Chapter

 Copyright's Free Speech Burdens

Neil Weinstock Netanel

in Copyright's Paradox

Published in print April 2008 | ISBN: 9780195137620
Published online May 2008 | e-ISBN: 9780199871629 | DOI: http://dx.doi.org/10.1093/acprof:oso/9780195137620.003.0006
 Copyright's Free Speech Burdens

Show Summary Details

Preview

This chapter examines more precisely when and how copyright does—and does not—burden speech. We can divide copyright's speech burdens into three distinct, yet interrelated categories. First, copyright imposes a “censorial” speech burden. Because of copyright, speakers are often unable to convey their message effectively and audiences unable to obtain access to certain expressive works. Second, copyright imposes a “prohibitive cost” speech burden. Even a copyright owner who is willing to license sometimes insists on a license fee a particular speaker can ill afford. Third, copyright results in a “distributive” speech burden. The copyright regime as a whole imposes differential burdens on different types of speakers. Highly concentrated copyright industries controlling vast inventories of copyrighted works enjoy the preponderance of copyright's benefits. And copyright's free speech burdens fall most heavily on individuals and independent speakers. While some aspects of copyright's speech burdens are quite straightforward, others are surprisingly complex.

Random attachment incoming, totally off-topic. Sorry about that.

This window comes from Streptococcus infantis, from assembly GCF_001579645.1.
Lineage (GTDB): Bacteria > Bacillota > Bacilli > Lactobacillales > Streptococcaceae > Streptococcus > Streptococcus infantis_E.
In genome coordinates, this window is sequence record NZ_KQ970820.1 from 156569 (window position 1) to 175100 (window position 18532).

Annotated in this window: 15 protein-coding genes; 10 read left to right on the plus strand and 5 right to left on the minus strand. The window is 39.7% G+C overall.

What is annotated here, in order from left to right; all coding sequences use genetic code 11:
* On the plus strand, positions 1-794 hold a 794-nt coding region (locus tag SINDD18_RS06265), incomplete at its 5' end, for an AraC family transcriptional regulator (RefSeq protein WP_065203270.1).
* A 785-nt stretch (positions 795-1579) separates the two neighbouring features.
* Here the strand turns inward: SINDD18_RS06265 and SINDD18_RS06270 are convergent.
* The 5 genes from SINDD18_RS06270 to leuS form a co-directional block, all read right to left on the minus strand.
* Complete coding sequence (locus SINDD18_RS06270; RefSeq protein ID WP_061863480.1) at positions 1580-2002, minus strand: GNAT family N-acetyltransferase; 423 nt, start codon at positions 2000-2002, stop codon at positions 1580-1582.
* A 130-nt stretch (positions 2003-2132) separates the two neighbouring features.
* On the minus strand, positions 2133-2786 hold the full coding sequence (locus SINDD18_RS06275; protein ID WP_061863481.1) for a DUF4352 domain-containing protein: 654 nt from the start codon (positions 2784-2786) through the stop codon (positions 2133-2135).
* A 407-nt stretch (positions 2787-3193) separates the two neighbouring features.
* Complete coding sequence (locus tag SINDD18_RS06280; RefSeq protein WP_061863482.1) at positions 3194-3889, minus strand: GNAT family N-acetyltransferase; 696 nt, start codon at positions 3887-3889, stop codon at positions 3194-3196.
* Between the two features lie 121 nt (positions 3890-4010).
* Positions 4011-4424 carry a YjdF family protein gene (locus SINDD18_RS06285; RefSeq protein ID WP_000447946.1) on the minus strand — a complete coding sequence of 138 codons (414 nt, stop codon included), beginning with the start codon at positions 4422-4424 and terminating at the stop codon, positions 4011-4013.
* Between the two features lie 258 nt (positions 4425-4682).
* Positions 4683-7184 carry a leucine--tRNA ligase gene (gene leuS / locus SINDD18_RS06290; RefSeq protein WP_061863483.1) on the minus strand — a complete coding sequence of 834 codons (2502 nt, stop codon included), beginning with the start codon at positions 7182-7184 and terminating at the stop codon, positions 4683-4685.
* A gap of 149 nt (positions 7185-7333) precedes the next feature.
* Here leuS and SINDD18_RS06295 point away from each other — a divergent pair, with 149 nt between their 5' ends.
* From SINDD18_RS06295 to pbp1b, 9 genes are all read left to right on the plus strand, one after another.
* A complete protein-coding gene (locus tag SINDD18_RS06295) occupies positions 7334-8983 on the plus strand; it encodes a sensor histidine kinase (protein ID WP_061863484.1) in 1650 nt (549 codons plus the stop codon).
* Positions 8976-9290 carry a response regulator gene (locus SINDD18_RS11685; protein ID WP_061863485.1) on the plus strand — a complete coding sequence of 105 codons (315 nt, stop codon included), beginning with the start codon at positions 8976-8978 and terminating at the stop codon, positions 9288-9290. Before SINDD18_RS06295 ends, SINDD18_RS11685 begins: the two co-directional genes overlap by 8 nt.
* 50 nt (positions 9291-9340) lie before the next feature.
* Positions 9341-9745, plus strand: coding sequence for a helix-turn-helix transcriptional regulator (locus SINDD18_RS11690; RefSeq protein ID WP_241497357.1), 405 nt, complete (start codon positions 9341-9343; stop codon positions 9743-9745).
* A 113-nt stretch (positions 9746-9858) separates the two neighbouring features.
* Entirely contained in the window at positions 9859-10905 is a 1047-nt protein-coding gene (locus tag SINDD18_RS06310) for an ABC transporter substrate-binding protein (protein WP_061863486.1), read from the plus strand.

Keywords: copyright; free speech; censorial; speaker; speech burden; copyright industries

Chapter.  18718 words. 

Subjects: US Politics

Full text: subscription required

How to subscribe Recommend to my Librarian

Buy this work at Oxford University Press »

Users without a subscription are not able to see the full content. Please, subscribe or login to access all content.